26. 26. Test 1, question 3: Answer <ul><li>The &quot;sniffer.&quot; </li></ul>Organize meetings with Outlook
    27. 27. Lesson 2 When you are the meeting organizer
    28. 28. When you are the meeting organizer <ul><li>As the meeting organizer, you are the one who is in control of the meeting. </li></ul><ul><li>You invite people to the meeting, arrange for a place to meet, and choose the meeting's time and duration. </li></ul>Organize meetings with Outlook The meeting organizer sets up the meeting.
    29. 29. When you are the meeting organizer <ul><li>But what if people aren't available when you call or come by? </li></ul>Organize meetings with Outlook The meeting organizer sets up the meeting. Phone messages and sticky notes aren't always efficient, especially if you’re trying to reach a big group. And what if you have to reschedule? Outlook can help.
    30. 30. Start with the meeting request <ul><li>As the meeting organizer, you set up the meeting and you control it in the Calendar. </li></ul><ul><li>Your first step is to create the meeting request, which you always do from the Calendar. </li></ul>Organize meetings with Outlook New Meeting Request and Plan a Meeting commands
    31. 31. Start with the meeting request Organize meetings with Outlook New Meeting Request and Plan a Meeting commands <ul><li>On the Actions menu, click New Meeting Request. Or… </li></ul>The picture on the left shows you three ways to start your meeting request. <ul><li>On the Actions menu, click Plan a Meeting. Or… </li></ul><ul><li>Right-click a selected time in your calendar, and click New Meeting Request. </li></ul>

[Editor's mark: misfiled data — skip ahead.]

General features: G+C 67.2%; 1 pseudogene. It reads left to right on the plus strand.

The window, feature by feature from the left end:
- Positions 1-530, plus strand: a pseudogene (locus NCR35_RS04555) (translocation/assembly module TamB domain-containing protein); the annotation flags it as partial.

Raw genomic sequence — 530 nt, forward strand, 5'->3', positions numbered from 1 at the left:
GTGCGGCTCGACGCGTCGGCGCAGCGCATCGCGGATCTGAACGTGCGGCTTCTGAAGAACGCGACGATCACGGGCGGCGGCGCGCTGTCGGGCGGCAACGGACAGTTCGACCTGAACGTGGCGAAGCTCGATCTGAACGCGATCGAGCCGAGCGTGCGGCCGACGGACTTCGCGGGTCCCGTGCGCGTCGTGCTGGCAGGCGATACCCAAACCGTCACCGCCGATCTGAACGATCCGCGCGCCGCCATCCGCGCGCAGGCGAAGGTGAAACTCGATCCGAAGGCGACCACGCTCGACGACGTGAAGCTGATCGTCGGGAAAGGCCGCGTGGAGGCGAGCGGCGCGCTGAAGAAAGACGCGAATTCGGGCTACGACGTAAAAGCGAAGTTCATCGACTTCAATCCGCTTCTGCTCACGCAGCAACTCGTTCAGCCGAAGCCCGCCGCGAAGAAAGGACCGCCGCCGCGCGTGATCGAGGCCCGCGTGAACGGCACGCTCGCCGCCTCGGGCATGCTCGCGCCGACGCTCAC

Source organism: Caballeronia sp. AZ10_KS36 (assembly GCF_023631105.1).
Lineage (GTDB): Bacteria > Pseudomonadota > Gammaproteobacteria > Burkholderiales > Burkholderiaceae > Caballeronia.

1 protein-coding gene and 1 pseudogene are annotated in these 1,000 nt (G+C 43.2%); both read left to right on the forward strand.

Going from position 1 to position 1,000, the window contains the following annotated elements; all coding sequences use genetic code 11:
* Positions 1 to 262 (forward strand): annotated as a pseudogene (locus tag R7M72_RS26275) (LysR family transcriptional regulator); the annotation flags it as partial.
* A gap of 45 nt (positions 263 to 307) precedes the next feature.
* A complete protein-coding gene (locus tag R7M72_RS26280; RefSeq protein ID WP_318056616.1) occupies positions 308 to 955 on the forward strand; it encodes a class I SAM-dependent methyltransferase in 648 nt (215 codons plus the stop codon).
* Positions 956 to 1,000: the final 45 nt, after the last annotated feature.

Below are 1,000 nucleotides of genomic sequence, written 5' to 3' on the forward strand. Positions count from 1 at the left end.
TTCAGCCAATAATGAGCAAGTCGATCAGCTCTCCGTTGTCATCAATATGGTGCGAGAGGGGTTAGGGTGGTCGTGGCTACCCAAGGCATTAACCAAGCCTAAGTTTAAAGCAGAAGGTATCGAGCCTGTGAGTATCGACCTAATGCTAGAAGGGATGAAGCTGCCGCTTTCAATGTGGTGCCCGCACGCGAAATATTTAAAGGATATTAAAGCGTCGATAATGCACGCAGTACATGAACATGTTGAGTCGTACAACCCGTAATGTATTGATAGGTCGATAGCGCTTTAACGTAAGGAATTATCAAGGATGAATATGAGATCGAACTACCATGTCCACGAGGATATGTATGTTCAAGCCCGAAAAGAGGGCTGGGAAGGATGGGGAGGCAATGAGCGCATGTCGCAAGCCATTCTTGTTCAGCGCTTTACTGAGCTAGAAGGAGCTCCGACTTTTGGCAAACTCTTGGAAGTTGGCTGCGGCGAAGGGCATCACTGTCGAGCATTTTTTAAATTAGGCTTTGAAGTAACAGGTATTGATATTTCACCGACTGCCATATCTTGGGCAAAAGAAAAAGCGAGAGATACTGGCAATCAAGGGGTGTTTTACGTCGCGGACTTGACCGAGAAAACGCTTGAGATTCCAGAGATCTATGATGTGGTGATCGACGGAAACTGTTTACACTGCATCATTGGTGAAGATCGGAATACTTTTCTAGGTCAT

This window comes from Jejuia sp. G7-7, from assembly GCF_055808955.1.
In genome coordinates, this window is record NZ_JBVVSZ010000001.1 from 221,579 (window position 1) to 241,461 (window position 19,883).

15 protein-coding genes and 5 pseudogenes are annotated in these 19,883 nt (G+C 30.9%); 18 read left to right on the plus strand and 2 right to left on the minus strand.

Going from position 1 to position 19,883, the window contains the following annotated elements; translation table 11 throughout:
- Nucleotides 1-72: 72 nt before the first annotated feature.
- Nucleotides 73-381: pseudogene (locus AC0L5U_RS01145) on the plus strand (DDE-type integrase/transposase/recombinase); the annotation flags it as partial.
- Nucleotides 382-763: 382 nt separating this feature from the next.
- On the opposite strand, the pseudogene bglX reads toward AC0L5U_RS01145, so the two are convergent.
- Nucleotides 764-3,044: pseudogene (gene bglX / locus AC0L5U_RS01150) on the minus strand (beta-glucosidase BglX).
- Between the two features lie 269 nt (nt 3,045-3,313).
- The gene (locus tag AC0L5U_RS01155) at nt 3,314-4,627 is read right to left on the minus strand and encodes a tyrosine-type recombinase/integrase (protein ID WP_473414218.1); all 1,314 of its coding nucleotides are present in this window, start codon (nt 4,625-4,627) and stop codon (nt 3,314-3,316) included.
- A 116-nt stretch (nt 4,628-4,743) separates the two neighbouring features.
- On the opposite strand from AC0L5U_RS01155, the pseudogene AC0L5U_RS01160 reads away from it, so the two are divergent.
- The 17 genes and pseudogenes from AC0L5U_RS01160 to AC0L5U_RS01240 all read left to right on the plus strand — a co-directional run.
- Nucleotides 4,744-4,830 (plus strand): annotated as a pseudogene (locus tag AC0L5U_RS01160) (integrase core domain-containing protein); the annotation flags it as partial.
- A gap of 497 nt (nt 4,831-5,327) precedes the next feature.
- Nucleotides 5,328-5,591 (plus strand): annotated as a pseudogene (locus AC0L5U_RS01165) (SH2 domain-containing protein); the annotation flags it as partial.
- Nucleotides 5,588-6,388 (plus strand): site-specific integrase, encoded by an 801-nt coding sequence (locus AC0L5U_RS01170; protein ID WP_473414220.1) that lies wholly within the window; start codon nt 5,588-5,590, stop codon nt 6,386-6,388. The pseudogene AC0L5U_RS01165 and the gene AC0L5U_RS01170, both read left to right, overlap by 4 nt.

32. 32. Start with the meeting request <ul><li>Every request should include three basic details: </li></ul>Organize meetings with Outlook New Meeting Request and Plan a Meeting commands <ul><li>The people who will attend the meeting. </li></ul><ul><li>The time and duration of the meeting. </li></ul><ul><li>A place to meet. </li></ul>
    33. 33. Attend to your attendees <ul><li>You can't have a meeting by yourself. Therefore, a key step in creating your meeting request is to choose people for your attendee list. </li></ul>Organize meetings with Outlook Select Attendees and Resources dialog box The best way to add attendees to your meeting is to use the Address Book, which you can easily access from the Select Attendees and Resources dialog box.
    34. 34. Attend to your attendees <ul><li>See the image at left. </li></ul>Organize meetings with Outlook <ul><li>The Select Attendees and Resources dialog box lets you specify whether an attendee is Required or Optional. </li></ul><ul><li>Icons on the Scheduling tab help you keep track of your choices. </li></ul>Select Attendees and Resources dialog box
    35. 35. Find time with the Scheduling tab <ul><li>We mentioned that one thing that may influence your choice for how you set up meetings will be the type of e-mail system your company uses. </li></ul><ul><li>If your organization uses Microsoft Exchange Server for your e-mail, you'll have the ability to check the schedules of your coworkers before you set up a meeting. </li></ul>Organize meetings with Outlook The Scheduling tab at a company using Microsoft Exchange Server.